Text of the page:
Cattle/Lean Hog Strategy..your thoughts?

Discussion in 'Ag Futures' started by rcolton, Feb 11, 2010.

  1. rcolton

    rcolton

    So here is my new day trading strategy for the Live Cattle and Lean Hog Contracts.

    Daily goal is $300/day minimum with a strict policy of not chasing extra profits once threshold is reached.

    Principles are: do not trade the opening volatility, 1 or 2 trades per day, trade break outs and persistent trends, place tight slop loss orders after entry.

    The strategy entails following the daily trade and placing 1 or 2 trades each day of 5 contracts or 10 contracts. Each tick gains $50 for 5 contract positions, $100 for 10 contract positions. Commissions or just under $10 per contract.

    My question is, does this strategy of short 'get in get out' trading have a high likelihood of making the $300 per day objective assuming on 1 or 2 trades will be made each day with significant evidence of a daily trend? To me it's an aggressive trade witha conservative strategy as opposed to the deadly 'scared money' systems of aggressive strategy and conservative trade.
     
  2. 1) It would be "better" to swing trade the livestock contracts. It would be better to daytrade a higher-volume, electronic-based, financial-contract instead.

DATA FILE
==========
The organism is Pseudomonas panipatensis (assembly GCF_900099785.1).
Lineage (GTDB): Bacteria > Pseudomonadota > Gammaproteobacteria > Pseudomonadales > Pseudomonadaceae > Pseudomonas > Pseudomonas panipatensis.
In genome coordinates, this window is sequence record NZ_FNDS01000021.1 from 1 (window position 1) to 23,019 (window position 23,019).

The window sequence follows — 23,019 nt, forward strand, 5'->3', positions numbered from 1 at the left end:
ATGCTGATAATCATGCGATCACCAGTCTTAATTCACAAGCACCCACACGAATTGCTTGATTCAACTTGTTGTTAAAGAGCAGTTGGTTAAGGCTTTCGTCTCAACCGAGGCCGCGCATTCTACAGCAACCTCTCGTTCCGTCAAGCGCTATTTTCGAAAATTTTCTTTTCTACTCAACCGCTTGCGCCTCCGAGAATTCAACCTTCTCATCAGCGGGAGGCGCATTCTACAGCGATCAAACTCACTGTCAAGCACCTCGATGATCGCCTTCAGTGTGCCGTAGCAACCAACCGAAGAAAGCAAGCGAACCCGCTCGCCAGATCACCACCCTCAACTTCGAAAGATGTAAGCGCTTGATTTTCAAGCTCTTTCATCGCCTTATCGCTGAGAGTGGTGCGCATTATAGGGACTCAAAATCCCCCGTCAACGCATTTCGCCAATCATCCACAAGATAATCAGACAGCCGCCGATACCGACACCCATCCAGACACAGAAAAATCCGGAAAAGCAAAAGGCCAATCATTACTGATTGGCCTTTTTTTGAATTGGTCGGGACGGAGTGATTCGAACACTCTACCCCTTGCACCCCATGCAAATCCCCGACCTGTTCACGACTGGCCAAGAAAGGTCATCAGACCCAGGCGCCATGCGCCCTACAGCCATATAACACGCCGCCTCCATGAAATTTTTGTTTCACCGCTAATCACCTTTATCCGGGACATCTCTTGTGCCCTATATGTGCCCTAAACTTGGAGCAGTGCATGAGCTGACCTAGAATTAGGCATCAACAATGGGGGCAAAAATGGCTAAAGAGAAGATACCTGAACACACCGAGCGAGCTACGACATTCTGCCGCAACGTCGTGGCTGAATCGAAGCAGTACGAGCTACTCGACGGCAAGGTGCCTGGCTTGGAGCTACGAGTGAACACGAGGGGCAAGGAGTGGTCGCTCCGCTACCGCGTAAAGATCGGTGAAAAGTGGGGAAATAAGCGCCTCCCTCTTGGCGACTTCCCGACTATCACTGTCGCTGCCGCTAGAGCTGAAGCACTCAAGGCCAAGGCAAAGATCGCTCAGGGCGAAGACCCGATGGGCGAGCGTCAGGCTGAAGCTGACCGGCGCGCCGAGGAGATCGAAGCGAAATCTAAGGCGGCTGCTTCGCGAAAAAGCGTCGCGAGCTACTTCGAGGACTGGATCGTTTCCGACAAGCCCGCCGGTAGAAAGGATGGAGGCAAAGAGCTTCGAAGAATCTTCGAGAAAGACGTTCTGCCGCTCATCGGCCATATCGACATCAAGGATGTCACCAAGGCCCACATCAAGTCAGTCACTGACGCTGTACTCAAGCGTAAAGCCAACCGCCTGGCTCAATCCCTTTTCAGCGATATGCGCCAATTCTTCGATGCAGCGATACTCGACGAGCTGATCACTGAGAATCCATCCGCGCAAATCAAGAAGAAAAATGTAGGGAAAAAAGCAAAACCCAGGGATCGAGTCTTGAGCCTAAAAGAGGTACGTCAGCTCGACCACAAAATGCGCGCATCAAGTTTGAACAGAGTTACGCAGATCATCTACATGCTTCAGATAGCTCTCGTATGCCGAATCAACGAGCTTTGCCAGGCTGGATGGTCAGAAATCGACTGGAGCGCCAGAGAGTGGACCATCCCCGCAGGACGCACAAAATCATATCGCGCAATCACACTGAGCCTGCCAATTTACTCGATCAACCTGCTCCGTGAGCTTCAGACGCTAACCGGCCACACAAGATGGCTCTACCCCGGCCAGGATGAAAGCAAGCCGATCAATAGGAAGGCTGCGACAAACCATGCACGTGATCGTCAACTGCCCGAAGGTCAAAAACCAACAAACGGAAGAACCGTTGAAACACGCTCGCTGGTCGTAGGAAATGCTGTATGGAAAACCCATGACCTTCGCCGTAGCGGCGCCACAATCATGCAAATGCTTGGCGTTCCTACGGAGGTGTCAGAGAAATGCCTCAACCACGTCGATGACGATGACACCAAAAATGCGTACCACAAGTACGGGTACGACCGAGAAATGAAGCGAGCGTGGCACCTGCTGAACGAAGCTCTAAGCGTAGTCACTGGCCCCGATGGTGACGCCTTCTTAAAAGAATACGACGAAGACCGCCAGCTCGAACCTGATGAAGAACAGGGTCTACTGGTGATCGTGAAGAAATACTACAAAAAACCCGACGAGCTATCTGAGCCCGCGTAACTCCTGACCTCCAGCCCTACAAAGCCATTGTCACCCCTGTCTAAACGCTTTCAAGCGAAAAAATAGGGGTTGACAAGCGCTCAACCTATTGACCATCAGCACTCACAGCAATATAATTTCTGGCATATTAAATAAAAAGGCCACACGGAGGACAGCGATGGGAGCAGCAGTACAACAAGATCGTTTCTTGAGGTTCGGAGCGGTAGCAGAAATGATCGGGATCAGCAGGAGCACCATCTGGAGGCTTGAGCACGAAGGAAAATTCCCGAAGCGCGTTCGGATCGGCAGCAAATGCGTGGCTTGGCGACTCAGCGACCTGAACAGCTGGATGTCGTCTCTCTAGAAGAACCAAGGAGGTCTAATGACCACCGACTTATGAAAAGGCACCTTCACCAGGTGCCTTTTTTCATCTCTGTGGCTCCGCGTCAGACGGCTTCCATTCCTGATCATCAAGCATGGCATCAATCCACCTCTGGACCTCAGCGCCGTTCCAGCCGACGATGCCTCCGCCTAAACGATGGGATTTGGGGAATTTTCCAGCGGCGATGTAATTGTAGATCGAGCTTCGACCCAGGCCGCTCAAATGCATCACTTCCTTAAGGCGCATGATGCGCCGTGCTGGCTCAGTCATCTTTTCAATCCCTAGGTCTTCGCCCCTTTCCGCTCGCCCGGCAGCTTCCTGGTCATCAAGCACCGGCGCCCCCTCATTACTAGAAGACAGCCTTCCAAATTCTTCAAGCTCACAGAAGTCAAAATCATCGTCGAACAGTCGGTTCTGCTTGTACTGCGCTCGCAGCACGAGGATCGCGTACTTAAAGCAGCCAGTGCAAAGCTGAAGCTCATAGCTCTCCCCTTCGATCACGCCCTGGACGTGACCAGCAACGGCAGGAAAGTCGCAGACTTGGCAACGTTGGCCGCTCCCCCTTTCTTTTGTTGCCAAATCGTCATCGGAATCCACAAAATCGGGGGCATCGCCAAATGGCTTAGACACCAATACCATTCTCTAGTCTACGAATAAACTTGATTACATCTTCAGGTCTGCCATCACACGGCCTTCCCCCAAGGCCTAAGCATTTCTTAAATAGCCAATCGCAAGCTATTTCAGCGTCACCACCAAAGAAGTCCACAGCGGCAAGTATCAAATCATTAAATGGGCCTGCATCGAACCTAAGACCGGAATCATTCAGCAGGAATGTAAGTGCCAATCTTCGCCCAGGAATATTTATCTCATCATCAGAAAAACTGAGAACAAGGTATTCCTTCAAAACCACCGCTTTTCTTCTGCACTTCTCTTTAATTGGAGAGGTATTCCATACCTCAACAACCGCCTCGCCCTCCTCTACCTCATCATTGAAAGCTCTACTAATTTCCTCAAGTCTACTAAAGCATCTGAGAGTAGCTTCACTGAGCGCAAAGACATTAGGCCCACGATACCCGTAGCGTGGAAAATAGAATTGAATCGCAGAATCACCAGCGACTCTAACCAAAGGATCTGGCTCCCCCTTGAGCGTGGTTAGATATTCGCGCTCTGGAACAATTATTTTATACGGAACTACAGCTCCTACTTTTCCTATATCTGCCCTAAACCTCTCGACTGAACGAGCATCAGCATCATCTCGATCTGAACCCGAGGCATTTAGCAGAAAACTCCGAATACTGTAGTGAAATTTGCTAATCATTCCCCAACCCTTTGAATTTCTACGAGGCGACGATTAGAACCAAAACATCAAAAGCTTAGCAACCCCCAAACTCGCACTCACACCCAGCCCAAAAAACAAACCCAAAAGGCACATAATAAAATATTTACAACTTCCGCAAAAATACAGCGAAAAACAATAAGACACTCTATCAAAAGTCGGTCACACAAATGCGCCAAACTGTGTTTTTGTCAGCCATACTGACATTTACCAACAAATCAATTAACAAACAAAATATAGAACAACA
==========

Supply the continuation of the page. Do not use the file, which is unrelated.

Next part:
2) The problem with "capping" your daily profit at $300/day is that you will leave a lot of money on the table and miss out on bigger trends and then have to "work" harder to earn that money.
    3) Most of the day's trading range can occur early in the session. It'll become tougher to hit your profit goal if the market stagnates the rest of the day when you're "ready" to trade.
    4) It would be better to trade electronic-based contracts with lower fees/commissions and instant access. (Do hogs and cattle trade on the screen, the pit or both? It's been too long since I've actually traded them.)
    5) The "strategy" can work but its disadvantages are well apparent.
    6) Daily trend?....Re-read what I said in (3). How much of the trend will pass by before you're confident enough to jump onboard?
    7) It's an aggressive strategy. There's nothing "conservative" about livestock trading. :cool:
     
  3. I make my living trading cattle...so I won't comment beyond this:

    The cattle market is one of the most predictable markets out there imo. Having said that, it shifts week to week (sometimes day to day) as to whether it wants to be a mean reverting, or trending market....and it tends moreso to be a mean reverting market.

    So, one approach doesnt work. If you are a breakout or trend trader, you better be ready to be chopped up. If you are a RTM trader, you better know when (and be able to accept that) you are wrong on very quickly on the days when cattle want to make a trend, because on those days those trends don't let up.
     
  4. yes they still trade very good volume in both the pit and on the screen...volume is basically split 50/50, but the total screen migration has definitely started.

    Agree completely with avoiding the opening range...Opening and closing range is still the best areas to trade in cattle.